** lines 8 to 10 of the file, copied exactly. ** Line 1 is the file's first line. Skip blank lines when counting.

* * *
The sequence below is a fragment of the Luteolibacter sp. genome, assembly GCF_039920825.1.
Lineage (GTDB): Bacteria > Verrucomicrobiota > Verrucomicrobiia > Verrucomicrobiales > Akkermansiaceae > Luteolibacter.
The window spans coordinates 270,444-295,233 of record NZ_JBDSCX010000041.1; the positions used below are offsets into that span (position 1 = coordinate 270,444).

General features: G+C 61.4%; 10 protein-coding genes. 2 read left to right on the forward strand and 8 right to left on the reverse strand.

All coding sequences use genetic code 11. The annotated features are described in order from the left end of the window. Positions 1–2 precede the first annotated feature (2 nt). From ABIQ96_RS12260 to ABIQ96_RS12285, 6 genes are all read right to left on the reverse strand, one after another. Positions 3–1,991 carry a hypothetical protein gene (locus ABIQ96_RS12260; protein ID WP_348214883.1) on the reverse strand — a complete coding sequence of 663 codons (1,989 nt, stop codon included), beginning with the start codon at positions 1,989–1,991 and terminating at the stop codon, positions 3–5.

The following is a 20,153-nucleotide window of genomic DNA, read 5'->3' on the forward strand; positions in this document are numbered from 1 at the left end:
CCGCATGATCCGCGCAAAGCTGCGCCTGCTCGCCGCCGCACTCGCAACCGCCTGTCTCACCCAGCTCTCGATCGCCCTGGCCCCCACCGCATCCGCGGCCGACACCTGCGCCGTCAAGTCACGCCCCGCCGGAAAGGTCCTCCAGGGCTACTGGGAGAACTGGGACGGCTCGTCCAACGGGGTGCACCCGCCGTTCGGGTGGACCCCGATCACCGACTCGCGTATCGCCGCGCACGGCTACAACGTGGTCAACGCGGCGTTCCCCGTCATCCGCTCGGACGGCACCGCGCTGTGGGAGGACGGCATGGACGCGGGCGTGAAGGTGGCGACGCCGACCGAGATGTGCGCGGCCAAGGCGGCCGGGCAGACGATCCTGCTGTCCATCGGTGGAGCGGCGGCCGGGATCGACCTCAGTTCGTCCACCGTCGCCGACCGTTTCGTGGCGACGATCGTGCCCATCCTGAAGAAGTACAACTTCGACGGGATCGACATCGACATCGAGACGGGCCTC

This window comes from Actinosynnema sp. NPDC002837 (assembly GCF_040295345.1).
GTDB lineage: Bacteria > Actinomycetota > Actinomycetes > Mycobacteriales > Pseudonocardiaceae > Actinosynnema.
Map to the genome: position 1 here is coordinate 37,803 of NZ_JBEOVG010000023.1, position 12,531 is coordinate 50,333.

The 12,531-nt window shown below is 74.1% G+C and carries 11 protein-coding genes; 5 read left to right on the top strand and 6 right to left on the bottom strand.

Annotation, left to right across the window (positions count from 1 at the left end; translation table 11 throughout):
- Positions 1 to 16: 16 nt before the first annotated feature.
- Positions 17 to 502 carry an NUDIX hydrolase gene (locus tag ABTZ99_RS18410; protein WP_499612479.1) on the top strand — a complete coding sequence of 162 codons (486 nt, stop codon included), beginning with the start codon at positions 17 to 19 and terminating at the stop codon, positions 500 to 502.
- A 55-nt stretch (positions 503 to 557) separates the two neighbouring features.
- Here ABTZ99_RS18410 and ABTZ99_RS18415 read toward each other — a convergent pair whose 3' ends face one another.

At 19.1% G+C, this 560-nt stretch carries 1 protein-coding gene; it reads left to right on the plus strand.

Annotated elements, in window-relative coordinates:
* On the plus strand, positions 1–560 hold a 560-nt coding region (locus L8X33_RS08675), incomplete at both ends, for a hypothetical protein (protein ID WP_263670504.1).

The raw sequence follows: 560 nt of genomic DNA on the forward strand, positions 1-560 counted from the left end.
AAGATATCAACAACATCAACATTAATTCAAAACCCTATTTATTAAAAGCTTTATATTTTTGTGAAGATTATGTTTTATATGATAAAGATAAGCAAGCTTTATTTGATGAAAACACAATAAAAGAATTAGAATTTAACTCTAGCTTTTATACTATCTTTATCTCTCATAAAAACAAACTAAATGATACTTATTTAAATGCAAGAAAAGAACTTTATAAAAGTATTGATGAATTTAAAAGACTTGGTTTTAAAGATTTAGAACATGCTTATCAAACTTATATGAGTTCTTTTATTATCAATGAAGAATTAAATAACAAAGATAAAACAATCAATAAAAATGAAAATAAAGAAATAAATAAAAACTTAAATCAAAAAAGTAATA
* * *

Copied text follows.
This window comes from Actinosynnema sp. NPDC002837 (assembly GCF_040295345.1).
GTDB lineage: Bacteria > Actinomycetota > Actinomycetes > Mycobacteriales > Pseudonocardiaceae > Actinosynnema.
Map to the genome: position 1 here is coordinate 37,803 of NZ_JBEOVG010000023.1, position 12,531 is coordinate 50,333.